BUSH: I would say that those who herald this decision simply do not understand the nature of the world in which we live. You might remember last week working with the -- with people in Great Britain -- we disrupted a plot. People were trying to come and kill people.

This country of ours is at war, and we must give those who are -- whose responsibility it is to protect the United States the tools necessary to protect this country in a time of war. The judge's decision was a -- I strongly disagree with that decision, strongly disagree. That's why I instructed the Justice Department to appeal immediately. And I believe our appeals will be upheld.

I made my position clear about this war on terror. And by the way, the enemy made their position clear yet again when we were able to stop them. And I -- the American people expect us to protect them, and therefore I put this program in place. We believe -- strongly believe it's constitutional.

From the August 18 edition of CNN's The Situation Room:

BLITZER: Happening now, President Bush says critics of domestic spying just don't understand the world in which we live. It's 4 p.m. at Camp David, Maryland, where the president disputes a judge's ruling that his wiretap program is unconstitutional.

[...]

BLITZER: Today, President Bush launches a counterattack. It's aimed at federal -- a federal judge's ruling yesterday that the president's domestic surveillance program is illegal. But at his Camp David retreat, the president is fighting a defensive battle on a number of other fronts as well. Let's go live to our White House correspondent Elaine Quijano. Elaine?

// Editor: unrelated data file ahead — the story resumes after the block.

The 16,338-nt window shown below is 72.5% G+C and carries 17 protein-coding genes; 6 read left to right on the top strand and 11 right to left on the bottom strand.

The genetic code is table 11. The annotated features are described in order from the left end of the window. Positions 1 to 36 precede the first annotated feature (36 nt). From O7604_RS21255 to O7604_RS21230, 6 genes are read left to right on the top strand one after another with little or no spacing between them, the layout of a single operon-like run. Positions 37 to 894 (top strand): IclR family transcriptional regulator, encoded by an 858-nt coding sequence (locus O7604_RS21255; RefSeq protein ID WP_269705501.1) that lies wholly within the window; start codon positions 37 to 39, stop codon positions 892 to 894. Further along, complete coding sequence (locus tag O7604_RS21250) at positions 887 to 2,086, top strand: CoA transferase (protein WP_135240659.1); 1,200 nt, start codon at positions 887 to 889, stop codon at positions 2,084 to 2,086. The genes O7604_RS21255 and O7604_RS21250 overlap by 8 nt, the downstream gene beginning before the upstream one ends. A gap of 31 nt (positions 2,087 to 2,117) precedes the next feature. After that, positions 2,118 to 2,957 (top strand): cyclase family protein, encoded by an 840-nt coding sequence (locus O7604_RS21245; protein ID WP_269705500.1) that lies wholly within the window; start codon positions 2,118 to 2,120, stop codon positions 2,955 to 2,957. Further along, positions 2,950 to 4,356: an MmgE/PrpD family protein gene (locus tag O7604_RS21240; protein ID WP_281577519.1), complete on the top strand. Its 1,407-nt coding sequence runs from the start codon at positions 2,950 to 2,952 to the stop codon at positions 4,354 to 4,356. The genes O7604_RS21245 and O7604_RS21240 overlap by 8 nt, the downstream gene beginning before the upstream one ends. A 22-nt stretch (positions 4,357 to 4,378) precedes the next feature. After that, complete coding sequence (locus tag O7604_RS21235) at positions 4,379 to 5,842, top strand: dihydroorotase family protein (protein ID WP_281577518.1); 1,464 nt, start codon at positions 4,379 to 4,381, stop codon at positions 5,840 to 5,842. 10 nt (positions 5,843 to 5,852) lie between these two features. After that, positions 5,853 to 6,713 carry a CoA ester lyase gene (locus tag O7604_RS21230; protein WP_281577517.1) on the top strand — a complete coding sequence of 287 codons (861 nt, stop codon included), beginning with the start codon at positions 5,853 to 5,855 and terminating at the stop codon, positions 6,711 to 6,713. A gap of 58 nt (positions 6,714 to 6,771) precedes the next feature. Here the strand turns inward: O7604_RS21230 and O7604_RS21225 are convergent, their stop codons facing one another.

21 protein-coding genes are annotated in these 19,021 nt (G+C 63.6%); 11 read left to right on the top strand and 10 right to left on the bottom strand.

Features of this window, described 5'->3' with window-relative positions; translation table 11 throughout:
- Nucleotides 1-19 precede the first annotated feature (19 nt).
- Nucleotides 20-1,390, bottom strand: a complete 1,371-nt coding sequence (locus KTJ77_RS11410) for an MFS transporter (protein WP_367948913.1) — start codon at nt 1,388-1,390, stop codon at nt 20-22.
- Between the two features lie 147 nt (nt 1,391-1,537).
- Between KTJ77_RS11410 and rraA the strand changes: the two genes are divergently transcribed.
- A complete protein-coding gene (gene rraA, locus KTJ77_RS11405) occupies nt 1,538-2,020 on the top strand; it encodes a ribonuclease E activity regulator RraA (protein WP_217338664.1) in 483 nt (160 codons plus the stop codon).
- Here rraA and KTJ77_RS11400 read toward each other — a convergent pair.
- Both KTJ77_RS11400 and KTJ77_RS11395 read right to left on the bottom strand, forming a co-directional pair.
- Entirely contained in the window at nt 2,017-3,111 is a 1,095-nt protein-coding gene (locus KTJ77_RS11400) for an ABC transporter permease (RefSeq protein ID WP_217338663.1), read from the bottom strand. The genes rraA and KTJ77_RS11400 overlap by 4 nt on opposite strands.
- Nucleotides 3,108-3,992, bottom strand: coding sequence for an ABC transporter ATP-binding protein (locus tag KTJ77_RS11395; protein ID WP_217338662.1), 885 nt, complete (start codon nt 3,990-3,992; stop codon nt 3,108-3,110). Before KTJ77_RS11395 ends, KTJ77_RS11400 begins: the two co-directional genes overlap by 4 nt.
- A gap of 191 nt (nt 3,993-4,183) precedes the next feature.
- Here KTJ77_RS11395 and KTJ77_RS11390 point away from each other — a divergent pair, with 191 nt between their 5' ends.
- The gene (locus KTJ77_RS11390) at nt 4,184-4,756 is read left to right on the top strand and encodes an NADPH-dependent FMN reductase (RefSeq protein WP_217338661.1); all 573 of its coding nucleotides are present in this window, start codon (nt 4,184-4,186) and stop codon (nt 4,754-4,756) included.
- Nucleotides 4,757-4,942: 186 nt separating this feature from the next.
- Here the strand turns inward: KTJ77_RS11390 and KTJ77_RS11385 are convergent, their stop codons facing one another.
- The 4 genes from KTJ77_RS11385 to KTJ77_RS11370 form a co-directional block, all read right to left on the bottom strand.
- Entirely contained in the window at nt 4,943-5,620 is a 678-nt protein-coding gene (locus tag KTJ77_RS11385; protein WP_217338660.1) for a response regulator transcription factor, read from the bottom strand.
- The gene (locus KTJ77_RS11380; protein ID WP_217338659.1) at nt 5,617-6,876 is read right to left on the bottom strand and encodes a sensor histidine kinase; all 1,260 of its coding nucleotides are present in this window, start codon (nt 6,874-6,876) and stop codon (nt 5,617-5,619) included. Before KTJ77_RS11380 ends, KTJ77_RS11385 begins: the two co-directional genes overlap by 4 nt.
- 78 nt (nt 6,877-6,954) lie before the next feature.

QUIJANO: And Wolf, after his annual August meeting with is economic team, President Bush hit back hard today against not only that federal judge's ruling out of Michigan but also critics who have touted the judge's opinion. Now an appellate hearing is set for next month, and the president said that he does expect the administration to win that appeal one day after that federal judge's ruling, which called the NSA [National Security Agency] surveillance program unconstitutional. The president staunchly defended the warrantless wiretaps. And with just 81 days until the congressional midterm elections, the president took a swipe at his critics: Democrats who say that the ruling shows the Bush administration has mishandled the terrorism fight.

In response, the president said quote, "[T]hose who herald this decision simply do not understand the nature of the world in which we live," end quote. He also pointed to the recently foiled airliner terror plot as an example of the threats that exist.

BUSH [video clip]: This country of ours is at war, and we must give those who are -- whose responsibility it is to protect the United States the tools necessary to protect this country in a time of war. The judge's decision was a -- I strongly disagree with that decision, strongly disagree. That's why I instructed the Justice Department to appeal immediately. And I believe our appeals will be upheld.

QUIJANO: So, Wolf, as we've heard before many times, the president saying once more that the NSA surveillance program, he believes, is both legal and necessary.

Posted In
Justice & Civil Liberties, Domestic Spying, National Security & Foreign Policy, Terrorism
Network/Outlet
CNN
Person
Elaine Quijano
Show/Publication
The Situation Room